KANSAS CITY, Kan. -- Governor Sam Brownback wants all kids in the Sunflower State to attend full-day kindergarten programs.
It's an $80-million plan that would be phased in over five years.
If approved by lawmakers, Kansas schools would receive $16-million in the next school year to fund full-day kindergarten programs.
At Hazel Grove Elementary School, the Kansas City, Kan. District already provides full-day kindergarten to all of its youngsters.
This district spends an estimated $4-million to $5-million to teach kindergarten to 1,700 children in a full-day program. Educators here believe poor children in particular benefit from all-day sessions, giving them more exposure to language and helping them catch up on skills where they may have a deficiency.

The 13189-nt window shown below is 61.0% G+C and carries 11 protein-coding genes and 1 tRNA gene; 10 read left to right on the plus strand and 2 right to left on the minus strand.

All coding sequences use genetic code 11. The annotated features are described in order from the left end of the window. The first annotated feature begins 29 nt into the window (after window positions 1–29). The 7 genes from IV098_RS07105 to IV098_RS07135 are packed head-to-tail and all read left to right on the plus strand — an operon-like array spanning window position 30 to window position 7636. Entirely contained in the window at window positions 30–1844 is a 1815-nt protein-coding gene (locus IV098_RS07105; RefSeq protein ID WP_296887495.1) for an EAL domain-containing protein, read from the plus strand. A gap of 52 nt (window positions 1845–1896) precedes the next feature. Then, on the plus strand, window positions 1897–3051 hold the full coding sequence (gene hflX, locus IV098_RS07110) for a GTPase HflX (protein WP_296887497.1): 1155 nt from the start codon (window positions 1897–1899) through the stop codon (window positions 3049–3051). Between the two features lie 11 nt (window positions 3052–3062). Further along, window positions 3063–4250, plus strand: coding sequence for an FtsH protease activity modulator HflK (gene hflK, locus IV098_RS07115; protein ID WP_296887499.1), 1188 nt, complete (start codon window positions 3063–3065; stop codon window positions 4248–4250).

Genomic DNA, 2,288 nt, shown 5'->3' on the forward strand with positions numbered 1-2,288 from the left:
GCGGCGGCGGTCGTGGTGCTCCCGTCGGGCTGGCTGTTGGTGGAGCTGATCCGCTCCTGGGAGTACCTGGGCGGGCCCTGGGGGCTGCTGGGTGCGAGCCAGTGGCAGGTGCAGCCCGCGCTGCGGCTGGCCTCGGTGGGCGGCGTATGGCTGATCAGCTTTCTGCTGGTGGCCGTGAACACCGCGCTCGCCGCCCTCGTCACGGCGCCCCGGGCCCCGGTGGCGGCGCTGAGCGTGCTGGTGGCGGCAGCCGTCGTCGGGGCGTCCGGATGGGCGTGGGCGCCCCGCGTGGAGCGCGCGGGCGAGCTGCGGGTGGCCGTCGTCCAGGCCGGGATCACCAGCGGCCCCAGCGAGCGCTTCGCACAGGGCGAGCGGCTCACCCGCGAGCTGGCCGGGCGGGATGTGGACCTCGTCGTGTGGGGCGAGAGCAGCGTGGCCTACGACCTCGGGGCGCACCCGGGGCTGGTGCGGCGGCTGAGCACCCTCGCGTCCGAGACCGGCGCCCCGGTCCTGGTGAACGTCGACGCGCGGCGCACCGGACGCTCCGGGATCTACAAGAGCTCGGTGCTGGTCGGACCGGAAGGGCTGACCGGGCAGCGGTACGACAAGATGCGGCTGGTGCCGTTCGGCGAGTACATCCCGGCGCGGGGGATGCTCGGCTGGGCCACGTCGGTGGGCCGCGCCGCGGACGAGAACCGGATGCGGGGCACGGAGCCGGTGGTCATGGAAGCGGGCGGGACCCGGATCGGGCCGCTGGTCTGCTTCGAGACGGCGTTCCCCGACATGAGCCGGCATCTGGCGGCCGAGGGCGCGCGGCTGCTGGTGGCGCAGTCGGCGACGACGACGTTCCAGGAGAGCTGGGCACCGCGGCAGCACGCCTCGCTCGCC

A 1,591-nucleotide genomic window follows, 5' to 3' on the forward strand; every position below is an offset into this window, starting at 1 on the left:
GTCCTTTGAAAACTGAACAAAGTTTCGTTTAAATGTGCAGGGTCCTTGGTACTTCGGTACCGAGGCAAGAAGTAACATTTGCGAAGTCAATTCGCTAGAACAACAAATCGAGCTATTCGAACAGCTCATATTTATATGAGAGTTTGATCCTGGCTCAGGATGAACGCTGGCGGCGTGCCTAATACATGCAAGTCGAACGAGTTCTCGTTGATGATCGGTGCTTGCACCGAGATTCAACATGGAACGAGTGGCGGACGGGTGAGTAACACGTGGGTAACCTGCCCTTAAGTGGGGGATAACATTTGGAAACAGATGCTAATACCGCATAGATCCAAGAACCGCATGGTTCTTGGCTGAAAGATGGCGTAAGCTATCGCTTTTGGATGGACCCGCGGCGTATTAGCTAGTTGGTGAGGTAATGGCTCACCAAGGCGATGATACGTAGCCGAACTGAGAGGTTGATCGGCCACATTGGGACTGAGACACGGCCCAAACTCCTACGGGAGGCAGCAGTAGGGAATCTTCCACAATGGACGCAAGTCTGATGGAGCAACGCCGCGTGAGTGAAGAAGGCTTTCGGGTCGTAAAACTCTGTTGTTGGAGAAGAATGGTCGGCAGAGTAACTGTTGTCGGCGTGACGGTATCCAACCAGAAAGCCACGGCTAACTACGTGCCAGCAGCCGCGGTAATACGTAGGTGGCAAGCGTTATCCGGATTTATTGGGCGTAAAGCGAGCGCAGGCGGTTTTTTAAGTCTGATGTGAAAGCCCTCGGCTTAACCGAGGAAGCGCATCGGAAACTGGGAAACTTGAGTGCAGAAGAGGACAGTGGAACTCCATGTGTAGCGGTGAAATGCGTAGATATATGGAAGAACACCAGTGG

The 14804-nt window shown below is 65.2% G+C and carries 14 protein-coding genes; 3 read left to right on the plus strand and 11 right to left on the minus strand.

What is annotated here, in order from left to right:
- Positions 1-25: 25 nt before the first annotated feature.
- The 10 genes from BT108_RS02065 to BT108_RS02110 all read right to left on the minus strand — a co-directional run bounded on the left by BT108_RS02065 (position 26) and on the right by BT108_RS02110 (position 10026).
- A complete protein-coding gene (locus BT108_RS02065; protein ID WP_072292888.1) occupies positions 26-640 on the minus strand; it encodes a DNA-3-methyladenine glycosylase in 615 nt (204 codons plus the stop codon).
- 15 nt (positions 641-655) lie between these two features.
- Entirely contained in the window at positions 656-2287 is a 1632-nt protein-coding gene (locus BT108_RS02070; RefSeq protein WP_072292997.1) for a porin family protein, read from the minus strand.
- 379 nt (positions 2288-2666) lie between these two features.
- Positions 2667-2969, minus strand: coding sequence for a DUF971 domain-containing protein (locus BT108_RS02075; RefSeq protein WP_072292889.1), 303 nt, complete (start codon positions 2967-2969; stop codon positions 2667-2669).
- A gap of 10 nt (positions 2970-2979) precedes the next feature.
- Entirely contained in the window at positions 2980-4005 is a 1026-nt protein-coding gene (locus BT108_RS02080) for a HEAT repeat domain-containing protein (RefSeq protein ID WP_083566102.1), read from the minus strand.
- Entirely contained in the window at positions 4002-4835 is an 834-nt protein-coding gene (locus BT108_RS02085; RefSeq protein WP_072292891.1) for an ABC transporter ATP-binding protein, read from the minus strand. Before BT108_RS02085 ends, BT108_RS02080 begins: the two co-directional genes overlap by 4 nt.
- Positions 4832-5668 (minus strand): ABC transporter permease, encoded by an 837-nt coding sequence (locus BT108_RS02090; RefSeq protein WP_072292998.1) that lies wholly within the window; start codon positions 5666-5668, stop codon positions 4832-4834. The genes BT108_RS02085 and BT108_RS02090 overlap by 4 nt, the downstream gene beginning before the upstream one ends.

"Kindergarten is a formative year," said David Smith, chief-of-staff for the Kansas City, Kan. School District. "Their brains are young, they are forming. If we can get them in school and teach them well, that really creates a foundation. That's a foundation for their education for life. So it's the right thing to do. Most states already do it and our kids need it so we do it."
The governor said his goal is to boost reading scores among younger children.
The state currently only pays for half-day kindergarten programs. Many states, including Missouri, have had full-day kindergarten classes for several years. Some Kansas districts that provide all-day kindergarten charge parents per semester for the additional cost the state doesn't cover.
Parents told FOX 4 News they believe the state should pay for full-day kindergarten programs. They see growth in the children, and it also eases child care concerns many working moms have in trying to adjust schedules to pick up kids in half-day programs.